Why March 3rd – have a go yourself, whatever your accent, but now say it with a London voice… If you need any help, here is a legendary Heineken ad to help you.
For me, every day is ‘International Speak Like a Cockney Day’ being born and brung up in Poplar, in London’s East End, before eventually moving to beautiful Barry Island. As someone once observed about me: “You can take Andy out of the East End, but you can’t take the East End out of Andy.”
As a child I was oblivious to the character of how I spoke until one day at school a teacher forcibly brought home to me the reality of my London-flavoured speech.
At class register every morning instead of shouting out your name to indicate you were present, you had to instead call out a number. And guess what my number was? Yes, “firty-free”!
The teacher got me out of in front of the class and hectored, admonished with several futile attempts of “Green! It’s Thhirty-Thhreeee”.
Needless, to say her efforts were wasted, and in hindsight, profoundly wrong in my view, seeking to impose her cultural values on another.
Regardless, I can now larf about it, and now even want to celebrate it.
I’m not Mother Theresa – but if I can do good, I will. So, there is a great meme going begging to be linked to a good cause. Any takers?
It’s Blue Monday on Monday January 20th) – symbolically the most depressing day of the year.
And it provides a great opportunity to promote greater understanding about mental well-being, positive psychology, or just an excuse to have a good time.
It’s also a wonderful example of experience how memes operate and how we live in a world where we largely operate in what the psychologist Daniel Kahneman calls ‘System 1 thinking’ – driven by emotions, perceptions, and shaping life how we want it.
Parallel to the world of System 1 Thinking is the world of System 2 Thinking, where rules, facts, logic, rationality rule.
Sometimes the two worlds collide and that’s the case of Blue Monday. And maybe people who live in the System 2 world need to understand more about System 1 thinking and memes, so they can have a better understanding of the reality of the world around them.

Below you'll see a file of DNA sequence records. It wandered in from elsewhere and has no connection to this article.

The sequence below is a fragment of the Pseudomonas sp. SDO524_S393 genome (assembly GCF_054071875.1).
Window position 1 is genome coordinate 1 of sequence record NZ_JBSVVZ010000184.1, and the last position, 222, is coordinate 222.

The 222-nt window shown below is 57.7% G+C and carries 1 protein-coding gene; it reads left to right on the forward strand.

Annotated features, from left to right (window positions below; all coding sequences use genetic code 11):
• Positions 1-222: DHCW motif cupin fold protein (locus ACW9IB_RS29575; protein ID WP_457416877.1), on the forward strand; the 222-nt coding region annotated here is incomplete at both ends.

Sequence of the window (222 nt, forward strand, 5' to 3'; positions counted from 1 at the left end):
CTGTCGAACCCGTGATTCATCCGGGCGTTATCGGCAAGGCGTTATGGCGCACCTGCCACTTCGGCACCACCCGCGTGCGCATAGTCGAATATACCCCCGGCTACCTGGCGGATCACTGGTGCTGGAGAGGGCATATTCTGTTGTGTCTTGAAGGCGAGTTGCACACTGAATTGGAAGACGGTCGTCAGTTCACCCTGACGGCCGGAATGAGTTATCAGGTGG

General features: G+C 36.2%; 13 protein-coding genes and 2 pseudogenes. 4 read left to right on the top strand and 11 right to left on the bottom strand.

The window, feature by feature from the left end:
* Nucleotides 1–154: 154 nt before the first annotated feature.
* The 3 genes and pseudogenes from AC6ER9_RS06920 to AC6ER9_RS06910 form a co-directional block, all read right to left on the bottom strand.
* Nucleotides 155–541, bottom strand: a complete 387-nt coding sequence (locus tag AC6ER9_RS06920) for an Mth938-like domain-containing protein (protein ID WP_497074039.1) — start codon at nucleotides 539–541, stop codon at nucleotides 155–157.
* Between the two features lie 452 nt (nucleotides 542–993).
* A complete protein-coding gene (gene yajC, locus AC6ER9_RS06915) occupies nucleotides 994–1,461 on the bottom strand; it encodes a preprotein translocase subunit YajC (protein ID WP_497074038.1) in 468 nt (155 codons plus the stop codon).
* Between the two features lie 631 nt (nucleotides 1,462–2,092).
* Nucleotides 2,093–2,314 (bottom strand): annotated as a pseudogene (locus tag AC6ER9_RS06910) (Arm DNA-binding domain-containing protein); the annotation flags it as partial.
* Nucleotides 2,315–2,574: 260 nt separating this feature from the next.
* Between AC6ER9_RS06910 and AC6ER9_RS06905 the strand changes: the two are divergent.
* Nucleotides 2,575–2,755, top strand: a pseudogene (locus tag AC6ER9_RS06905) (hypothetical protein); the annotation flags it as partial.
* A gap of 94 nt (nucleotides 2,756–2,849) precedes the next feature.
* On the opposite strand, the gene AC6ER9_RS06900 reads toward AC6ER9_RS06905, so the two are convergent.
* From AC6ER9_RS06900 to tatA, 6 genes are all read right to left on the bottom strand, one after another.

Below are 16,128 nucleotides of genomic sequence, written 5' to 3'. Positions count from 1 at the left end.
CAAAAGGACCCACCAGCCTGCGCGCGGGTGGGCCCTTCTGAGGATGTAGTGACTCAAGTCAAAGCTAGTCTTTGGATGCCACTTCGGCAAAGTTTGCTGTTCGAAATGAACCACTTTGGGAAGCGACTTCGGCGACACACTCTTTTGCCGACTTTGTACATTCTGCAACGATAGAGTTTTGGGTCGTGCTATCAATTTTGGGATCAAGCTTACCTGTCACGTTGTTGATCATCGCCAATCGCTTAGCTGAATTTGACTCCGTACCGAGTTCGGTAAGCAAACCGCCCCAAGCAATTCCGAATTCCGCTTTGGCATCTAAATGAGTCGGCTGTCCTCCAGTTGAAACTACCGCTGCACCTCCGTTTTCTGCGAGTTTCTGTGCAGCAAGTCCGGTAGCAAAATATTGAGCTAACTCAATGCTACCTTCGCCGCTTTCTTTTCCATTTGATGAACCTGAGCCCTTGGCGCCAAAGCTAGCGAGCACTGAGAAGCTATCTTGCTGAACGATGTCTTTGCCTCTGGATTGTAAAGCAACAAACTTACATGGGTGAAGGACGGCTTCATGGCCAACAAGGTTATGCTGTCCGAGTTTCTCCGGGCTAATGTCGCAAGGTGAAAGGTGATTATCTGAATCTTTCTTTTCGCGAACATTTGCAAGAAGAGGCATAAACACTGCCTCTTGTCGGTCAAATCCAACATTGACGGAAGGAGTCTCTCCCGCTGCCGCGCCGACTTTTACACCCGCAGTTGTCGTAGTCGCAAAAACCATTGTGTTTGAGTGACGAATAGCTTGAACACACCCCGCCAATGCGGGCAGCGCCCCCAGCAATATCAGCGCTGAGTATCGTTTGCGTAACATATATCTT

We now have a fact about Blue Monday: Blue Monday exists because people want it to.
Certainly there is no System 2 data to quantify the mood and state of people’s thinking on the particular day of ‘Blue Monday’. (Defined by the psychologist Cliff Arnall as usually being the third Monday of January.)
We do however have some ‘data’, some evidence, albeit of an informal kind: since 2005 the story of Blue Monday has grown and grown in terms of scale of media coverage and its ability to replicate with ease, with just the tiniest of promptings from yours truly.
This, I would suggest, is offering some evidence of an as yet undefined mass phenomena, a zeitgeist – a mood of a time – perhaps indicating an under-the-surface root cause.
For the last 8 years I have been promoting the third Monday in January as ‘Blue Monday’ – as now symbolically the most depressing day of the year, associating the concept with a call to promote better mental well-being and mental health issues.
Psychologist Cliff Arnall in 2005 originally devised a formula for ‘the most depressing day of the year’ in support of a public relations campaign (which I had nothing to do with).
I responded to the initial story and obtained some great media coverage. Everyone involved in the original story had no plans or use after its original use, but I recognised its meme potential, as a regular annual story.
I then took command of the opportunity, gave it a brand name of ‘Blue Monday and sought to link it with mental well-being and mental health causes and since 2006 have run with it. Note: I don’t own ‘Blue Monday’; if you learn more about memes, you will find, like the concept of brand, they reside in other people’s minds and networks.
I have been doing Blue Monday for no payment – I haven’t wanted or received a bean for my efforts with it. I do it partly as part of an academic interest in memes, using the world as a real-life laboratory, and it has real potential to do social good. I also do because I’m Britain’s oldest teenager.
If you know teenagers there are two ways to motivate them to do things: one is to pay them, the other is to say ‘No’.